Upgrading to M Sport trim costs around £3,000 and adds 19-inch alloy wheels (though again, the 520d makes do with slightly smaller alloys), LED foglights and twin exhaust pipes. There are also natty ‘M’ details around the upgraded interior and more assertively styled exterior. M Sport cars also have upgraded brakes, although these don’t come if you choose this trim for the 520d.

Options

The 5 Series is undoubtedly very well equipped, but adding thousands of pounds to its list price is easily done.

The 520d, for instance, comes only in white or black as standard, so many will add metallic paint to this popular model. That costs £675, although it’s fair to point out that Mercedes and many other carmakers also make you pay for metallic paint. Whichever brand you go for, this charge seems measly considering large executive saloons typically cost at least £30,000.

You do get Bluetooth connectivity as standard with the 5 Series, although Apple CarPlay is £235; this connects wirelessly in the BMW, which is a neat feature, and an industry first. If you fancy some wood trim inserts instead of the standard aluminium fare, a selection of of walnuts, poplars and the like are reasonably priced at £250. Upgrading the seats to fine Napa leather costs just under £800.

BMW’s Display Key seems good value at around £200: this cool gadget allows you to set the car’s air-conditioning to come on in advance and also shows economy figures and servicing information on its small colour screen. Spend a further £395 and you even get a remote-control parking function operated by the Display Key.

Then come the equipment packages, which range from around £1,300 to almost £3,500. The Technology Package bundles together the Display Key with a wi-fi hotspot and a head-up display; the Comfort pack gets you a reversing camera, power-adjustable seats, keyless entry and a hands-free boot release; M Sport Plus comprises a Harmon Kardon stereo and more aggressive alloy wheels, while ticking the Premium box will see the 5 Series equipped with upgraded, massaging ‘Comfort’ seats, a powered bootlid, four-zone climate control and ceramic finishes for the dashboard controls.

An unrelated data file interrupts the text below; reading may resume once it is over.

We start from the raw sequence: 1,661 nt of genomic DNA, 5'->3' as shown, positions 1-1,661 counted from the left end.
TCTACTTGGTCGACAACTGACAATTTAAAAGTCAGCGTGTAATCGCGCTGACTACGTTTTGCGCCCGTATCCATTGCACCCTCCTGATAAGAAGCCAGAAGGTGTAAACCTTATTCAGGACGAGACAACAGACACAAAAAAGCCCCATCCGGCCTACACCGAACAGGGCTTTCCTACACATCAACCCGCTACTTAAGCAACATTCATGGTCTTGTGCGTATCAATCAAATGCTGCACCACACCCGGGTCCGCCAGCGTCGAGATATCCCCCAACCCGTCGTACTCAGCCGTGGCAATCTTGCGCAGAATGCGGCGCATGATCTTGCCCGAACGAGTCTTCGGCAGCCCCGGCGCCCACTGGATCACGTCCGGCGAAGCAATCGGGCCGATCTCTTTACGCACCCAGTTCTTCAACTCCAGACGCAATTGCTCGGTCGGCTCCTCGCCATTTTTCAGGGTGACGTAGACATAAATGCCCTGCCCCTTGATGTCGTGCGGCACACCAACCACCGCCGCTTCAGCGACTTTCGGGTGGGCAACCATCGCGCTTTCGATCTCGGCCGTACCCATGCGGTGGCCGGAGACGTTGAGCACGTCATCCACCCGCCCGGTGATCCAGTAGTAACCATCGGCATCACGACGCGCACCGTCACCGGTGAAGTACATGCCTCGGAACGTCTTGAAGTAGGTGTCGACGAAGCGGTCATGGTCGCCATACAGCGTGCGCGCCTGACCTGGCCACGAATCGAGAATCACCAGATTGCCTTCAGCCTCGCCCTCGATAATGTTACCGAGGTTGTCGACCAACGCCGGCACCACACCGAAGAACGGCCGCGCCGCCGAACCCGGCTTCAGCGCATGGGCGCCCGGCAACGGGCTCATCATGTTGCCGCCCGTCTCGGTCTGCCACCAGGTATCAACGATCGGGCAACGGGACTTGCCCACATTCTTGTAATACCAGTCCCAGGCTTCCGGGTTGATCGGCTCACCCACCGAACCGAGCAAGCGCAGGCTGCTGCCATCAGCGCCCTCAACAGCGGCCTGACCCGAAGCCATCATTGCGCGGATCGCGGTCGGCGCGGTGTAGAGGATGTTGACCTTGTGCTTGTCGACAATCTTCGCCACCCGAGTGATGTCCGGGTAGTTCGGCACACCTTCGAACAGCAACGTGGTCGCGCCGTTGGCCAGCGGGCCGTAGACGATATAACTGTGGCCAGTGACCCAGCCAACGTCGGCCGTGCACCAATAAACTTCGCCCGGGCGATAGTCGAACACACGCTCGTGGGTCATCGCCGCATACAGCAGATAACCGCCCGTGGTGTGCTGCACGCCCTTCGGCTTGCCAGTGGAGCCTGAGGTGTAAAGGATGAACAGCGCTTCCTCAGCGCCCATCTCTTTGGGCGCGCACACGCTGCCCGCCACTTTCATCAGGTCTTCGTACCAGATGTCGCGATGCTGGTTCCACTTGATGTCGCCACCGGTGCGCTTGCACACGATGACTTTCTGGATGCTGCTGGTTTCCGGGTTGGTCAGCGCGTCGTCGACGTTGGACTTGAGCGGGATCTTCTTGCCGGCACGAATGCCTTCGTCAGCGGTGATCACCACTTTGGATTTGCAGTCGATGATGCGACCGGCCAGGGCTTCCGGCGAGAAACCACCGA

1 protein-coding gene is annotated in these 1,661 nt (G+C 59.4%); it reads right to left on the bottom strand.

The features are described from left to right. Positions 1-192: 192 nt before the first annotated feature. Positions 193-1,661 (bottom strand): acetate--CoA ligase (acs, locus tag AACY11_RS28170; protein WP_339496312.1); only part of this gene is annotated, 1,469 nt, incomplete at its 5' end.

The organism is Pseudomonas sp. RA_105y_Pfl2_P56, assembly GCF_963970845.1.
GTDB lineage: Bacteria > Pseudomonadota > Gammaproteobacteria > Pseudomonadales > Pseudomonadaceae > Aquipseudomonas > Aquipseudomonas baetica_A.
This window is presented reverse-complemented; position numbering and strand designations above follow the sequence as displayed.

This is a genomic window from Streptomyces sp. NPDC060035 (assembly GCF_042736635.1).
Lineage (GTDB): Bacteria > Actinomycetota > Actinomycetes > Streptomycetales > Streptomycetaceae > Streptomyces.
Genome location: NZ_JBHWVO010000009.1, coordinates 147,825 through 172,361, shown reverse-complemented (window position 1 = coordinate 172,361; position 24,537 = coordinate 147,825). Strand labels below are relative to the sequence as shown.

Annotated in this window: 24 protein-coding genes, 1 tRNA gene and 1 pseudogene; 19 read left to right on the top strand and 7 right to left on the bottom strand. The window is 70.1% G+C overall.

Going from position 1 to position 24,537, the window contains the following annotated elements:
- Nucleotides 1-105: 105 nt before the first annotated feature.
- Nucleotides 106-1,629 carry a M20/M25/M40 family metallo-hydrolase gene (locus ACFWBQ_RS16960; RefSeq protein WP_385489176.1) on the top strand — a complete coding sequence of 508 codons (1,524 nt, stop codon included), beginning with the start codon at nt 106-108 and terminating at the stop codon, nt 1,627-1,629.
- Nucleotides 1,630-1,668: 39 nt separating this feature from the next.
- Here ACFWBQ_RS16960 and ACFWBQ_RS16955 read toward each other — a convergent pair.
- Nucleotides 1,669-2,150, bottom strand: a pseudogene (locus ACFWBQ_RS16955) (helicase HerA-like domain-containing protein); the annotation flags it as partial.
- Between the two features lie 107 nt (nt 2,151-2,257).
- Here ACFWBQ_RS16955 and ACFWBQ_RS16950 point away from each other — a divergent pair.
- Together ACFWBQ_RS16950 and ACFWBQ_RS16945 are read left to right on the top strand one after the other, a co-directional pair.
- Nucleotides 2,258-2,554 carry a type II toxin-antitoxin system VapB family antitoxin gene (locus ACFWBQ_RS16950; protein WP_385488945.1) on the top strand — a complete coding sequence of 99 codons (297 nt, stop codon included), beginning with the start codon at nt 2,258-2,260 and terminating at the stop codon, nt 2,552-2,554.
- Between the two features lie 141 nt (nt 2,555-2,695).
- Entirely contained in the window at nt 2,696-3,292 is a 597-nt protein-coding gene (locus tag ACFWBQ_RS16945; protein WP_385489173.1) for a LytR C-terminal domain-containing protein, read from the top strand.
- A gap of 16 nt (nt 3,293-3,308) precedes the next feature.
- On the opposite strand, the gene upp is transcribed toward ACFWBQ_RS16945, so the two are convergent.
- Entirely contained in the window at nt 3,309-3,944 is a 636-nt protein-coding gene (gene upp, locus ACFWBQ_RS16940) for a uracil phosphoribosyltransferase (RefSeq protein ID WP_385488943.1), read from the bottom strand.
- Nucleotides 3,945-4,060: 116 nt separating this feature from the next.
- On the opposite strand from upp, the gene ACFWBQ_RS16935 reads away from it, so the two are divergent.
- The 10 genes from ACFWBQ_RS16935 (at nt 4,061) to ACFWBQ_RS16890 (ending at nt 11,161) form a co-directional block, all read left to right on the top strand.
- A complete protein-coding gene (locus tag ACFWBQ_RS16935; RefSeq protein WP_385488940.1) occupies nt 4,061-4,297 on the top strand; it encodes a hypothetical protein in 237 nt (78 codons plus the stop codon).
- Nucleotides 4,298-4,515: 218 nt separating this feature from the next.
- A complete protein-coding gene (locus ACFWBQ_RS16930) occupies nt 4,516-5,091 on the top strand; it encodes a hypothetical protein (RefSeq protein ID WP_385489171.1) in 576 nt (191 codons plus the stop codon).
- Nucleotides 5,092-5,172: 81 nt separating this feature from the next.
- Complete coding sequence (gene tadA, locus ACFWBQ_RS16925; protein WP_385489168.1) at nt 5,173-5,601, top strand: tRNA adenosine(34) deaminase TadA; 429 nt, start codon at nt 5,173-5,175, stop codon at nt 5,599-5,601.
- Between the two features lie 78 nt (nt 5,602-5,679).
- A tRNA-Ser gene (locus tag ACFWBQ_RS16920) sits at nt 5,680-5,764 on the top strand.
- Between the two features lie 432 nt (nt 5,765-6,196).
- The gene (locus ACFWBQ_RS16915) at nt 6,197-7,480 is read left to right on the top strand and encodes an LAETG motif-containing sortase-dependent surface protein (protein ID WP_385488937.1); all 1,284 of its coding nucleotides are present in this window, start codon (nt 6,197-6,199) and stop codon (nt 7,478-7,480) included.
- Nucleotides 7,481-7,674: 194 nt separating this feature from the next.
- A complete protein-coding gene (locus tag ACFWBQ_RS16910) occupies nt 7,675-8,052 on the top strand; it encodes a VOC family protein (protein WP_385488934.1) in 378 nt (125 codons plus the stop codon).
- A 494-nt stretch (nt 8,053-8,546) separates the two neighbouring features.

The BMW 5 Series is beautifully made and bang up-to-date inside

4.6 / 5

As it’s a brand-new model, assessing the BMW 5 Series potential reliability and safety credentials is tricky, partly as it’s yet to go through Euro NCAP testing. We do know BMW offers a range of advanced protective features though, while the previous 5 Series has done pretty well in our Driver Power customer satisfaction surveys.

New BMW 5 Series reliability

BMW as a brand came 15th out of 32 manufacturers in our 2016 Driver Power poll, between Audi in 21st place and Mercedes in 12th. A ninth-place finish for build quality is decent, but 21st for reliability is less so.

Looking at previous models of the 5 Series adds further colour. The previous (sixth-generation) car came 53rd out of 150 models in 2016, with an average 78th-place ranking for reliability; this is a reasonable result for an outgoing model. As a long-term prospect, it’s worth noting the fifth-generation 5 Series came in 149th place out of 150 cars, which indicates the sophisticated electronics and mechanicals BMW is known for may throw up problems over time.